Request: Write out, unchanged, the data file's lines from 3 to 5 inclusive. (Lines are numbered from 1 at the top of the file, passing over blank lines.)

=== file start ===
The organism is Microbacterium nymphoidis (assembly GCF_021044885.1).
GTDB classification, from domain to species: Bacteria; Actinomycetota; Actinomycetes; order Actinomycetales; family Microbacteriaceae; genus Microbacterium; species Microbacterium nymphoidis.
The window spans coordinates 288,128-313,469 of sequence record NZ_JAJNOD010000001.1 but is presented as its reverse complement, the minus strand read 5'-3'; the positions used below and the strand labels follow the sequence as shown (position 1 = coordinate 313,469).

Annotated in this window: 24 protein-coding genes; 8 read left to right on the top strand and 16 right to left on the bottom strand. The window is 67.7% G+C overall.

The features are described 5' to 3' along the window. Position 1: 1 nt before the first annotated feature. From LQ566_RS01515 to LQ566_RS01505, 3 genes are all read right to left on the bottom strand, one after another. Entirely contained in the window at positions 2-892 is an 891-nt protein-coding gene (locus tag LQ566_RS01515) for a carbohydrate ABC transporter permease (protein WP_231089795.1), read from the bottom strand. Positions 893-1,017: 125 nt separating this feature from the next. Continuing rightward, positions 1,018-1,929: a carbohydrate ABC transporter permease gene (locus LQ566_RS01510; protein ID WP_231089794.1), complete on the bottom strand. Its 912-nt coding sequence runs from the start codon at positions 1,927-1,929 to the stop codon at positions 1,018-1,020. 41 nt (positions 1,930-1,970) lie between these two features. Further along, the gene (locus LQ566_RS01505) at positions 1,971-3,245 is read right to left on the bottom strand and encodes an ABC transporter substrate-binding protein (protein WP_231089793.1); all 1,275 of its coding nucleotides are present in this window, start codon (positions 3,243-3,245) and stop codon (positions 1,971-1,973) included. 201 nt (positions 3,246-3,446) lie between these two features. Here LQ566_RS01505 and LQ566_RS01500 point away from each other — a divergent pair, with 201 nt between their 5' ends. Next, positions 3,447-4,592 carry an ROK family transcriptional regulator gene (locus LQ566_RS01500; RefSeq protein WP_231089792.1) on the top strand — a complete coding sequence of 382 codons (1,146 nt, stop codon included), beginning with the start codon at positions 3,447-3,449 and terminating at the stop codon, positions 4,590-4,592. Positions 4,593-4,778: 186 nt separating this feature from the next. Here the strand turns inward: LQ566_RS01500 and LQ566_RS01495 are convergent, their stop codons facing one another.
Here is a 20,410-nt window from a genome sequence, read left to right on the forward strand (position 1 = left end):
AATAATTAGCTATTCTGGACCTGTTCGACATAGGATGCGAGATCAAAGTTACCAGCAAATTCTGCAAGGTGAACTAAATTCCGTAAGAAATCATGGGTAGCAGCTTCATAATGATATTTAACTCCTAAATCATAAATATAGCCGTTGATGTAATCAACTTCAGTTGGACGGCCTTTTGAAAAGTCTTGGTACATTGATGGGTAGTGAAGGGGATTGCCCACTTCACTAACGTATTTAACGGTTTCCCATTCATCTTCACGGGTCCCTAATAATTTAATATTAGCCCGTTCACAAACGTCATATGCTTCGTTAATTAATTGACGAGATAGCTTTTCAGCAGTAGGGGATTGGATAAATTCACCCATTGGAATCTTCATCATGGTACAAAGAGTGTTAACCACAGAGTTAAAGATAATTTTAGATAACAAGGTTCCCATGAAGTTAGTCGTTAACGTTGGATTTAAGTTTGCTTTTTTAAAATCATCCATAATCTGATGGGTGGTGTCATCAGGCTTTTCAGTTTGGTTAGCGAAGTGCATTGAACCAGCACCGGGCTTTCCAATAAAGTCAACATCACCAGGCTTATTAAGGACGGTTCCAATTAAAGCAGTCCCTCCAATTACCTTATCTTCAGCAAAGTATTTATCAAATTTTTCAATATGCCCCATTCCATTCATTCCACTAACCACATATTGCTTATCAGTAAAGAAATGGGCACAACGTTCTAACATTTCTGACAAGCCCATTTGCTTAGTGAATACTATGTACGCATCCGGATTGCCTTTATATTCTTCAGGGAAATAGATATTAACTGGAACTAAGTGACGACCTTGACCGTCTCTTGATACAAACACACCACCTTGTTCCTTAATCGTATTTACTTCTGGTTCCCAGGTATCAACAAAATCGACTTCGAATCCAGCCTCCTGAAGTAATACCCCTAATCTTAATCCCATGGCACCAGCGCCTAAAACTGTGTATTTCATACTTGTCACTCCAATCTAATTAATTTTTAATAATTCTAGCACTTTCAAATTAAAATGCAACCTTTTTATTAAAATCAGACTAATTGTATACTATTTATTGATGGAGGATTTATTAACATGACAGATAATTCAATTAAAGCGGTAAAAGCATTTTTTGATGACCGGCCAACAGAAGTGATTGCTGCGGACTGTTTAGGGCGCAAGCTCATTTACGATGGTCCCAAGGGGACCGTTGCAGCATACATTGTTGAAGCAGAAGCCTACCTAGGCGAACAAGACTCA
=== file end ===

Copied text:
The window spans coordinates 288,128-313,469 of sequence record NZ_JAJNOD010000001.1 but is presented as its reverse complement, the minus strand read 5'-3'; the positions used below and the strand labels follow the sequence as shown (position 1 = coordinate 313,469).

Annotated in this window: 24 protein-coding genes; 8 read left to right on the top strand and 16 right to left on the bottom strand. The window is 67.7% G+C overall.

The features are described 5' to 3' along the window. Position 1: 1 nt before the first annotated feature. From LQ566_RS01515 to LQ566_RS01505, 3 genes are all read right to left on the bottom strand, one after another. Entirely contained in the window at positions 2-892 is an 891-nt protein-coding gene (locus tag LQ566_RS01515) for a carbohydrate ABC transporter permease (protein WP_231089795.1), read from the bottom strand. Positions 893-1,017: 125 nt separating this feature from the next. Continuing rightward, positions 1,018-1,929: a carbohydrate ABC transporter permease gene (locus LQ566_RS01510; protein ID WP_231089794.1), complete on the bottom strand. Its 912-nt coding sequence runs from the start codon at positions 1,927-1,929 to the stop codon at positions 1,018-1,020. 41 nt (positions 1,930-1,970) lie between these two features. Further along, the gene (locus LQ566_RS01505) at positions 1,971-3,245 is read right to left on the bottom strand and encodes an ABC transporter substrate-binding protein (protein WP_231089793.1); all 1,275 of its coding nucleotides are present in this window, start codon (positions 3,243-3,245) and stop codon (positions 1,971-1,973) included. 201 nt (positions 3,246-3,446) lie between these two features. Here LQ566_RS01505 and LQ566_RS01500 point away from each other — a divergent pair, with 201 nt between their 5' ends. Next, positions 3,447-4,592 carry an ROK family transcriptional regulator gene (locus LQ566_RS01500; RefSeq protein WP_231089792.1) on the top strand — a complete coding sequence of 382 codons (1,146 nt, stop codon included), beginning with the start codon at positions 3,447-3,449 and terminating at the stop codon, positions 4,590-4,592. Positions 4,593-4,778: 186 nt separating this feature from the next. Here the strand turns inward: LQ566_RS01500 and LQ566_RS01495 are convergent, their stop codons facing one another.